Publisher: Razorbill/Penguin Random House
Pub. Date: February 14th, 2017
Lost to history, the story of the female gladiator has never been told. Until now.
Fallon is the daughter of a proud Celtic king and the younger sister of the legendary warrior Sorcha. When Fallon was just a child, Sorcha was killed while defending their home from the armies of Julius Caesar.
On the eve of her seventeenth birthday, Fallon is excited to follow in her sister's footsteps and earn her place in her father's war band. She never gets the chance.
Fallon is captured by ruthless brigands who sell her to an elite training school for female gladiators owned by none other than Julius Caesar himself. In a cruel twist of fate, the man who destroyed Fallon s family might be her only hope of survival.
Now, Fallon must overcome vicious rivalries, deadly fights in and out of the arena, and perhaps the most dangerous threat of all: her irresistible feelings for Cai, a young Roman soldier and her sworn enemy.
A richly imagined fantasy for fans of Sarah J. Maas and Cinda Williams Chima, "The Valiant" recounts Fallon s gripping journey from fierce Celtic princess to legendary gladiator and darling of the Roman empire."
The Valiant is a breath of fresh air amongst all of the male-heavy stories out there today. I didn't even know that there were real female gladiators until I read this book. What does that say about our society? Nothing good, though I'm not surprised. That being said, this is a book about Fallon, who is sold into slavery, goes through a ton of turmoil, and becomes a gladiator. It's an emotional tale that is focused on all of the female characters and how this turbulent world affects them. Though Fallon is an amazing lead, she's also surrounded by many other awesome women, and I enjoyed all of their plot-lines!
Similarly to other great feminist authors like Mindy McGinnis and Leigh Bardugo who have paved the way for books focusing on female relationships and narratives, I am truly amazed by Lesley Livingston's writing and story telling abilities. In The Valiant, we follow Fallon and her fellow gladiatrices' on their journey into glory, pain, and even love. I adored every second of this marvelous novel, and I'm elated and ardently awaiting to see what Lesley has in store for us in the sequel!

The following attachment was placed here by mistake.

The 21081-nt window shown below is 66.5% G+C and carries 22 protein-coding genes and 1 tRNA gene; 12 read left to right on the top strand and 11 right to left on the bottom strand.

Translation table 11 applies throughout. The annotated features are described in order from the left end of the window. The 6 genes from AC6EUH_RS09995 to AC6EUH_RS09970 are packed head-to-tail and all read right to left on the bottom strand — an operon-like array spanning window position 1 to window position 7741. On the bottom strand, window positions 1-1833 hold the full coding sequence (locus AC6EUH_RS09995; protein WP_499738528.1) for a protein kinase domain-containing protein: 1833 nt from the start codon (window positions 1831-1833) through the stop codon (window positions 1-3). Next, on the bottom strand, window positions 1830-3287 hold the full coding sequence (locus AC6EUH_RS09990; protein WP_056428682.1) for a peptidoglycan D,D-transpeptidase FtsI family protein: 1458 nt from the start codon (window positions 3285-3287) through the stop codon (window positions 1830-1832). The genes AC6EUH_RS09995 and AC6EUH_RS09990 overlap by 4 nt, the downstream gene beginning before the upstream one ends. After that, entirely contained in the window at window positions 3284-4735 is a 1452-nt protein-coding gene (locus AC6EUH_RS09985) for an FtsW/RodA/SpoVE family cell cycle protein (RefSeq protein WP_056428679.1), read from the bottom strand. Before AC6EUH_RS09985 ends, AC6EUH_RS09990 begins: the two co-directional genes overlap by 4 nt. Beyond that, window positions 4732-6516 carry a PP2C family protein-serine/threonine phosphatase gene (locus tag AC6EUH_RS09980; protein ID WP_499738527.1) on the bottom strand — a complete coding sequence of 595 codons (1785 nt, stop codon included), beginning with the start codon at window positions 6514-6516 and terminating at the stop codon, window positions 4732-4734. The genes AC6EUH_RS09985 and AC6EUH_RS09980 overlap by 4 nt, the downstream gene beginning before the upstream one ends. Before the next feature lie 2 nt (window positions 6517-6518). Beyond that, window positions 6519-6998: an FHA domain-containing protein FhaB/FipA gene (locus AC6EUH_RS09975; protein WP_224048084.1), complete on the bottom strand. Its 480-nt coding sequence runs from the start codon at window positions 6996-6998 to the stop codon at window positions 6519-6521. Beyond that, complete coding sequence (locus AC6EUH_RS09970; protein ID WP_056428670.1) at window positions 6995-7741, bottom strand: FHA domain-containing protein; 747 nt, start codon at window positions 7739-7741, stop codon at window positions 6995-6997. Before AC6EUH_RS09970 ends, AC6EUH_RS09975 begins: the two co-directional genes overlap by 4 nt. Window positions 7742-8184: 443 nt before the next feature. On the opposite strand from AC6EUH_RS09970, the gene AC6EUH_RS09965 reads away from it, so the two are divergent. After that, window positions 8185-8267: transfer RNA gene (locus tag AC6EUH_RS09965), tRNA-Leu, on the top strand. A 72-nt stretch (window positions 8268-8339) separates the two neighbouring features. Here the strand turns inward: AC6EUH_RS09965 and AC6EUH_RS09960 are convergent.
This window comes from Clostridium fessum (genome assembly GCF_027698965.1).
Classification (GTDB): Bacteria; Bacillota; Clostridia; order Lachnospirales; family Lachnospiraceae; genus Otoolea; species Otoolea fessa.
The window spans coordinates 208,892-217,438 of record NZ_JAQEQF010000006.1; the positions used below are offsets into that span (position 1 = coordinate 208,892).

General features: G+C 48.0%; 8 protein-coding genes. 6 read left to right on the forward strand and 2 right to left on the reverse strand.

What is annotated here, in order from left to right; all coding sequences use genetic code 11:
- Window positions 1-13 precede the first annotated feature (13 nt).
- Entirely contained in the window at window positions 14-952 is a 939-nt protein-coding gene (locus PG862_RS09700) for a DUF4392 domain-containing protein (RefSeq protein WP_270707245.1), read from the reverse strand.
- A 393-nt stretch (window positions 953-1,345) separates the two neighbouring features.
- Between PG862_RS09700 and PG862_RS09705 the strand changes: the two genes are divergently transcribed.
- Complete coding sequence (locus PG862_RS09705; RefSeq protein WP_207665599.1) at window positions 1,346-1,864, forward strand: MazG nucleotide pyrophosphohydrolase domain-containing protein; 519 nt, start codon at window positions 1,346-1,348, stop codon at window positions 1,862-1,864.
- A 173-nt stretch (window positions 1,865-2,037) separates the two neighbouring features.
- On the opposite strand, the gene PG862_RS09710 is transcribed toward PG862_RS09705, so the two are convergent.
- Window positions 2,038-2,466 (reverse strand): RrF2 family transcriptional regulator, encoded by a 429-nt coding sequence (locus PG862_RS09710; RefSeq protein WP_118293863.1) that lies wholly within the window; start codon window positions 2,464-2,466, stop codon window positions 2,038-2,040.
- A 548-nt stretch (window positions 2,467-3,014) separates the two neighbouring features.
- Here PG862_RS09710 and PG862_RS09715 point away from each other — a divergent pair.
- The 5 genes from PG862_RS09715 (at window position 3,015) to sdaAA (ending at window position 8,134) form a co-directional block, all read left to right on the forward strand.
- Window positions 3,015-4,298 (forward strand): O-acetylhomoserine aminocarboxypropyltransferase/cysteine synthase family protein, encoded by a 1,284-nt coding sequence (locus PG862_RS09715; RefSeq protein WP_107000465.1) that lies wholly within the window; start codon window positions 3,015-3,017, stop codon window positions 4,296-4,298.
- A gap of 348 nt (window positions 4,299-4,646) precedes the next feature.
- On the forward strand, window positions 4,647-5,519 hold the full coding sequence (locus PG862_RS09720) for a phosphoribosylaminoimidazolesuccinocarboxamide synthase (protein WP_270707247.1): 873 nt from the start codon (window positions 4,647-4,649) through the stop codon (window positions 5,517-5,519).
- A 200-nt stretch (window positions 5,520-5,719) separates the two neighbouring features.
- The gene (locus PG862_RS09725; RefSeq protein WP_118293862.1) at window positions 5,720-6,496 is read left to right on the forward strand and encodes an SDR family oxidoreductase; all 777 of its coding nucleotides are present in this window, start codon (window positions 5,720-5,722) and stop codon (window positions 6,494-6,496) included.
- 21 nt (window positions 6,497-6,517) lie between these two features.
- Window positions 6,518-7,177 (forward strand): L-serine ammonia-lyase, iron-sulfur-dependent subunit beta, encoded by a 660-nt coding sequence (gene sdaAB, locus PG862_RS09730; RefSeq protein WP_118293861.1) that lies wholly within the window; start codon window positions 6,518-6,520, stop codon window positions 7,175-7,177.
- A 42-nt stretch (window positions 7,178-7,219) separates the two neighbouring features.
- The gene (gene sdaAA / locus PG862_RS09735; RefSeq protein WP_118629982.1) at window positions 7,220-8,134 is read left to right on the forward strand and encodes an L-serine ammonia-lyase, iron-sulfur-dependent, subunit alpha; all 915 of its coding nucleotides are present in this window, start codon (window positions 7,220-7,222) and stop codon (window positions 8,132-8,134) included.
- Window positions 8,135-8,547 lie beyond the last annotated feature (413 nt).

1) I absolutely adore Fallon. She is fierce, she's a badass, and she's just one hell of a woman overall. Fallon is definitely a character to look up to, and she is incredibly dear to my heart. I love her story, her fight, her everything. She's definitely one of the top most inspiring feminist characters of the year and I need more of her amazing story, pronto.
Oh, I definitely am.
2) In general, this book revolves around and is focused on the female characters specifically, and it's spectacular. Not only do they all come from a variety of backgrounds, but they are all so different—in voice and in personality—yet they all stand on their own. The Valiant is all about how the women are changed and affected throughout this story, and you get to watch them grow—it's phenomenal. It also touches on how a strong woman doesn't necessarily mean she's a fighter, but she could be strong emotionally, or in other ways. It's feminist and brilliant, and I wish more books depicted this.
And while you guys know that I love a good swoony book, I'm glad that this book focused more on the action and the girl-power aspects. Don't get me wrong, there are romantic parts which are also great, but it's not the focus of the book. It's more about the women and their relationships with each other—whether they're friends, enemies, or allies. The Valiant reminds me a lot of The Female of the Species by Mindy McGinnis in these aspects, and I was in awe of that book.
3) The world-building was fantastically well-structured. It made me feel like I was standing next to Fallon throughout everything she was experiencing. I could smell the blood, taste the fear, and the intense rush of adrenaline was coursing through me as if I was with her through every trial, heartbreak, and tragedy.
4) The Valiant find the perfect balance of training and battle. Normally in books, I'm really bored while having to read through all the training, while in others, I don't feel as if the characters could have possibly trained enough to be as kickass as they end up. In The Valiant, you see enough of the training for it to feel realistic, but not to the point where it slows down the story.